Lecture TimeTuesday 10:30am-12:15am
Lecturer Noah SHUSTERMAN (email@example.com)
Teaching Assistant ZHOU Shuzhe
This course will study the History of Europe during the Nineteenth and Twentieth Centuries, a period known as “Modern Europe,” (as opposed to “Contemporary Europe,” which covers the late twentieth century up to the present day). Modern Europe differs from other periods in that the people who lived through it were conscious of their own modernity, and frequently commented on it and interrogated what it meant to live in a society where so much was changing so quickly. We will begin the course with the Europe that emerged in the aftermath of the Napoleonic Wars and the first wave of industrialization, and the rest of what historians call the “long nineteenth century” that lasted until 1914. Topics will include the rise of mass culture and consumer society; the social changes that led to the modern labor movement and the rise of Marxism; the intellectual and artistic reactions to modernity; colonization and its impacts on Europe and on Europeans’ self-understanding. From there, we will go to the “short twentieth century” – the period from 1914 to 1991 – and study the major traumas of the first half of the century, including WWI, the Russian Revolution, the rise of totalitarianism, World War II, and the Holocaust, before finishing with the cold war and the relative prosperity of Western Europe during the following decades. As the final phase of the course will cover a period of history which the students will consider to be distant history like the rest of the course, but which the professor remembers living through, it is at this point that he will be begin to feel very, very old.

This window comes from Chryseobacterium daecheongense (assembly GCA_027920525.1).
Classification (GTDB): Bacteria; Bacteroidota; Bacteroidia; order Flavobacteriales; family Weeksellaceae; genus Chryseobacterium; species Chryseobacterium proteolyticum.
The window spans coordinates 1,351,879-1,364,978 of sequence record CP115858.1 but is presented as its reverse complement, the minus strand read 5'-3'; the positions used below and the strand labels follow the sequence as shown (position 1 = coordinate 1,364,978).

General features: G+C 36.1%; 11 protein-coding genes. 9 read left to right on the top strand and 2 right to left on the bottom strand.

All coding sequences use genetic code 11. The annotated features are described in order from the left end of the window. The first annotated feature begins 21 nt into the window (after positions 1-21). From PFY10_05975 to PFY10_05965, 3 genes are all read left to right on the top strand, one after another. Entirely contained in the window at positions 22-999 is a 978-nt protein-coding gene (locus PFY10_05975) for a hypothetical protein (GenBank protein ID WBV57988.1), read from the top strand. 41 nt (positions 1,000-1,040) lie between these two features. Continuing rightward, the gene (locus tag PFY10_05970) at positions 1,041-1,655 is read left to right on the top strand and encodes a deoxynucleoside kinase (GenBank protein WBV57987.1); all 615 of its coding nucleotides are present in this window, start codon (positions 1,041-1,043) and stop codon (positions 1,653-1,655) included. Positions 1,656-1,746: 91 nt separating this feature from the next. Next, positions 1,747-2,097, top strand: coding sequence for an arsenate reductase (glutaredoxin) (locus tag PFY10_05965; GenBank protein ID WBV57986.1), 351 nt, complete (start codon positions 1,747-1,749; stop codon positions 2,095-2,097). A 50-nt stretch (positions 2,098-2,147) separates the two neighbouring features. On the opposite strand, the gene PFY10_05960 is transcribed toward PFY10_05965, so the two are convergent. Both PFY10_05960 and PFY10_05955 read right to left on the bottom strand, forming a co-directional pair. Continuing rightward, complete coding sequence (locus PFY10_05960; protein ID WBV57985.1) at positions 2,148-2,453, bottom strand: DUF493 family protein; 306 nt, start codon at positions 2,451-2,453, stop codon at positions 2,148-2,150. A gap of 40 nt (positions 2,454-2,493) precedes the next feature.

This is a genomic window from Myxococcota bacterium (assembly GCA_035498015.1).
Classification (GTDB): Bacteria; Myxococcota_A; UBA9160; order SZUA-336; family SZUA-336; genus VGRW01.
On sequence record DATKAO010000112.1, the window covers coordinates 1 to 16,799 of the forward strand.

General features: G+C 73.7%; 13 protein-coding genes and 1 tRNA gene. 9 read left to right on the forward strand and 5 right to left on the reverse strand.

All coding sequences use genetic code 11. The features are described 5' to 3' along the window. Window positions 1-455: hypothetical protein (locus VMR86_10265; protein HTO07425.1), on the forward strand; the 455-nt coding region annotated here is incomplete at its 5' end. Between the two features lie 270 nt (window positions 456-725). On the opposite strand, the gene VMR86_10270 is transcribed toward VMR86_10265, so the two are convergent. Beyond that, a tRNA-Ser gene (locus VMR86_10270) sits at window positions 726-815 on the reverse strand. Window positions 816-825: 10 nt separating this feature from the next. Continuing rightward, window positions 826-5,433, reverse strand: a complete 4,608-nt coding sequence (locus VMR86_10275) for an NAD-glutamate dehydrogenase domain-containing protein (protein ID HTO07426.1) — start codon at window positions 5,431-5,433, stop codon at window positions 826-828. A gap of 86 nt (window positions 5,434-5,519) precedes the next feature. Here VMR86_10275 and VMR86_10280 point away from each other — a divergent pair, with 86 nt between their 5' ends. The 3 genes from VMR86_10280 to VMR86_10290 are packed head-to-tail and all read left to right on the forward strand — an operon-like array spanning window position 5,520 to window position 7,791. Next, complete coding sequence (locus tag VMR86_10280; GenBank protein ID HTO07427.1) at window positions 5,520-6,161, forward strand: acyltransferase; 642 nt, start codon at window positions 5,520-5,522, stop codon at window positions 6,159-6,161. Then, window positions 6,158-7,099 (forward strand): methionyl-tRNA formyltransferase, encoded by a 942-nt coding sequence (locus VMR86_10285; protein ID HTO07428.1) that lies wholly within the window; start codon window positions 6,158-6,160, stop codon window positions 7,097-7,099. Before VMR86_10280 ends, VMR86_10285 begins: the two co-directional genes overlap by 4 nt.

Students will not need to purchase any textbooks for this course. There will, however, be readings for each week, available on-line. Most weeks this will entail one short text on the relevant developments in political and military; one journal article on a more specific aspect of the era; and one primary text. Assessment will be based on several short quizzes, one short research paper (~2,000 words), and a take-home exam. Students may also improve their grades by participating in in-class discussions.
Attention is drawn to University policy and regulations on honesty in academic work, and to the disciplinary guidelines and procedures applicable to breaches of such policy and regulations. Details may be found at http://www.cuhk.edu.hk/policy/academichonesty/.
With each assignment, students will be required to submit a signed declaration that they are aware of these policies, regulations, guidelines and procedures.
Assignments without the properly signed declaration will not be graded by teachers.
Only the final version of the assignment should be submitted via VeriGuide.
The submission of a piece of work, or a part of a piece of work, for more than one purpose (e.g. to satisfy the requirements in two different courses) without declaration to this effect shall be regarded as having committed undeclared multiple submissions. It is common and acceptable to reuse a turn of phrase or a sentence or two from one’s own work; but wholesale reuse is problematic. In any case, agreement from the course teacher(s) concerned should be obtained prior to the submission of the piece of work.